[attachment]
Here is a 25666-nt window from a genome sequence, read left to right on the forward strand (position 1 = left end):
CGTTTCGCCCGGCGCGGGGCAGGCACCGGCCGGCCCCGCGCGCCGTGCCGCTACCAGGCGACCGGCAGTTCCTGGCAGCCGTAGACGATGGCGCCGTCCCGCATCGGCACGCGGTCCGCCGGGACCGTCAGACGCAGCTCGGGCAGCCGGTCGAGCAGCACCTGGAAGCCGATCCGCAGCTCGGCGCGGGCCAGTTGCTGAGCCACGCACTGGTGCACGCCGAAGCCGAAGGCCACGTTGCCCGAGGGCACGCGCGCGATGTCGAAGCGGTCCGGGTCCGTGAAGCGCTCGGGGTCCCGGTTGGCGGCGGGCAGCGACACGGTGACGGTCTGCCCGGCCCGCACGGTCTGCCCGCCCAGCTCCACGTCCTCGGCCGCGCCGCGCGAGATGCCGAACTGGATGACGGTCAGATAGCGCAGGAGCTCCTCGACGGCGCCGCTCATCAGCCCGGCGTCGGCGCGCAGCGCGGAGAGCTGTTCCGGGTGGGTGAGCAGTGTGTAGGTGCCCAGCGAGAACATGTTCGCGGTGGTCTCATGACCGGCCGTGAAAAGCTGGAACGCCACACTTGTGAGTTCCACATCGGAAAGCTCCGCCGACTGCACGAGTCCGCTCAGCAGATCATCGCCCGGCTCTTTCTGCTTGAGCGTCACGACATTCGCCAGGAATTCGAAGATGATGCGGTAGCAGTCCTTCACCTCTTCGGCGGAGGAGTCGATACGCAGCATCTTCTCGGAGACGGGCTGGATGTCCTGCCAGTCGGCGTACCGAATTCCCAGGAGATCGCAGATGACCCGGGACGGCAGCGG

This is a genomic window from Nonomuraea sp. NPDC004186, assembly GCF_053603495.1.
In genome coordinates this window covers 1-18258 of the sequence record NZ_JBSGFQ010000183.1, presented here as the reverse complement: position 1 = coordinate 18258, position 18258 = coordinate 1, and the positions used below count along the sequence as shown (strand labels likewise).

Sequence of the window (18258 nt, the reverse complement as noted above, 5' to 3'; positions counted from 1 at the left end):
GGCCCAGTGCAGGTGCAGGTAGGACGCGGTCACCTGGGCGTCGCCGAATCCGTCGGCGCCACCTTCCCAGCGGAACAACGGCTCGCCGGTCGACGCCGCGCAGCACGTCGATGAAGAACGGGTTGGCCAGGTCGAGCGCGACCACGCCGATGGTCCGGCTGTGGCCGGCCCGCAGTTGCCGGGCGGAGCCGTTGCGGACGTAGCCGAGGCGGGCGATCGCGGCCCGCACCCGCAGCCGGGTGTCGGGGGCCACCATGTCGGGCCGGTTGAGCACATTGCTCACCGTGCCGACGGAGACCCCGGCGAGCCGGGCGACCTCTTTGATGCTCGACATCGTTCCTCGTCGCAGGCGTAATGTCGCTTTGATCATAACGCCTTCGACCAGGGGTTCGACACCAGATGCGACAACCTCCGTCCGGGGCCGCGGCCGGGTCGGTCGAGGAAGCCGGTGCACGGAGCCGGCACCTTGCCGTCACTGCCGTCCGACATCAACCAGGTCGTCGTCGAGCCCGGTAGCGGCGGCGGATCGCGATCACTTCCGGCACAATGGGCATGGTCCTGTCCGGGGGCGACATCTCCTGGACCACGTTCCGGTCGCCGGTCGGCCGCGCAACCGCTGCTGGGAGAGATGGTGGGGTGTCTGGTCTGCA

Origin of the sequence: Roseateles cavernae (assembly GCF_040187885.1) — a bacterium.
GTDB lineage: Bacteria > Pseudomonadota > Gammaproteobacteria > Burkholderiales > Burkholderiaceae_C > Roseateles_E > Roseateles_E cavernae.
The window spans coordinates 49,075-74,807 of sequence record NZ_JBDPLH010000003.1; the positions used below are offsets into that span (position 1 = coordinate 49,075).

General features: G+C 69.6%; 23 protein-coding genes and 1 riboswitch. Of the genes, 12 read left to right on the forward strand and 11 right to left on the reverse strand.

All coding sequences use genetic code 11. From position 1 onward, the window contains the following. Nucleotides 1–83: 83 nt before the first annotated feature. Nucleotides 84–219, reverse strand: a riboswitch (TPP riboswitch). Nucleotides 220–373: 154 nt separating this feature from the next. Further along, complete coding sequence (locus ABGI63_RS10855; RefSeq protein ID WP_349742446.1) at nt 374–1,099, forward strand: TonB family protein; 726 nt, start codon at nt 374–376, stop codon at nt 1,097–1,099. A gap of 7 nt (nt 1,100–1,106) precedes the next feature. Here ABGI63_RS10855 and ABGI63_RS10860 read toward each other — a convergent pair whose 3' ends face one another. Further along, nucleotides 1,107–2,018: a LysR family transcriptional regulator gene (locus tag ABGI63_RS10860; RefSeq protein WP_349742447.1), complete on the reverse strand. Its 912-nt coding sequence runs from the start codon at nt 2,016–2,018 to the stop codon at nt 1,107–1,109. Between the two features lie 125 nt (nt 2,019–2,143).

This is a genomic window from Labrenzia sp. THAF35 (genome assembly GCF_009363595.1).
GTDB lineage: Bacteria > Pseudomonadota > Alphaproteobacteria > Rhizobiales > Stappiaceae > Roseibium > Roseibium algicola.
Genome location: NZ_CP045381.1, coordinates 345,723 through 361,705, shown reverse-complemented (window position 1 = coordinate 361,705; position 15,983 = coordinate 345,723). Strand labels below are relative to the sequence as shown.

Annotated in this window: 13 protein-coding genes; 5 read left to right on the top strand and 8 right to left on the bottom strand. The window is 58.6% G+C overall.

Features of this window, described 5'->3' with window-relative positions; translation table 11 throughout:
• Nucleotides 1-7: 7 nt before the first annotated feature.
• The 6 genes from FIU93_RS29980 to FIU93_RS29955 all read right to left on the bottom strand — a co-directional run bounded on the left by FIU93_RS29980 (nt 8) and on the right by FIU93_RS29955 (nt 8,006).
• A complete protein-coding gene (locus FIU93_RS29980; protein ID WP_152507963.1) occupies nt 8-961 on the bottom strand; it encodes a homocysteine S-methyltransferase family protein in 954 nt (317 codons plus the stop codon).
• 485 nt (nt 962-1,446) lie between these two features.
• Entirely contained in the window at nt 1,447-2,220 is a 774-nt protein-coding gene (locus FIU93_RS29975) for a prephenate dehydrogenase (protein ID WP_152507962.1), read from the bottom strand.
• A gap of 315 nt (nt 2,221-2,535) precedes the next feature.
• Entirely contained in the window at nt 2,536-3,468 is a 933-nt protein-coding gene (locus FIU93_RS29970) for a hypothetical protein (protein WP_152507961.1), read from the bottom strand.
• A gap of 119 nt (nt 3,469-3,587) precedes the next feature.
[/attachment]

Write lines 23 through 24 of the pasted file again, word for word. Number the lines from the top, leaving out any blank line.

• Entirely contained in the window at nt 2,536-3,468 is a 933-nt protein-coding gene (locus FIU93_RS29970) for a hypothetical protein (protein WP_152507961.1), read from the bottom strand.
• A gap of 119 nt (nt 3,469-3,587) precedes the next feature.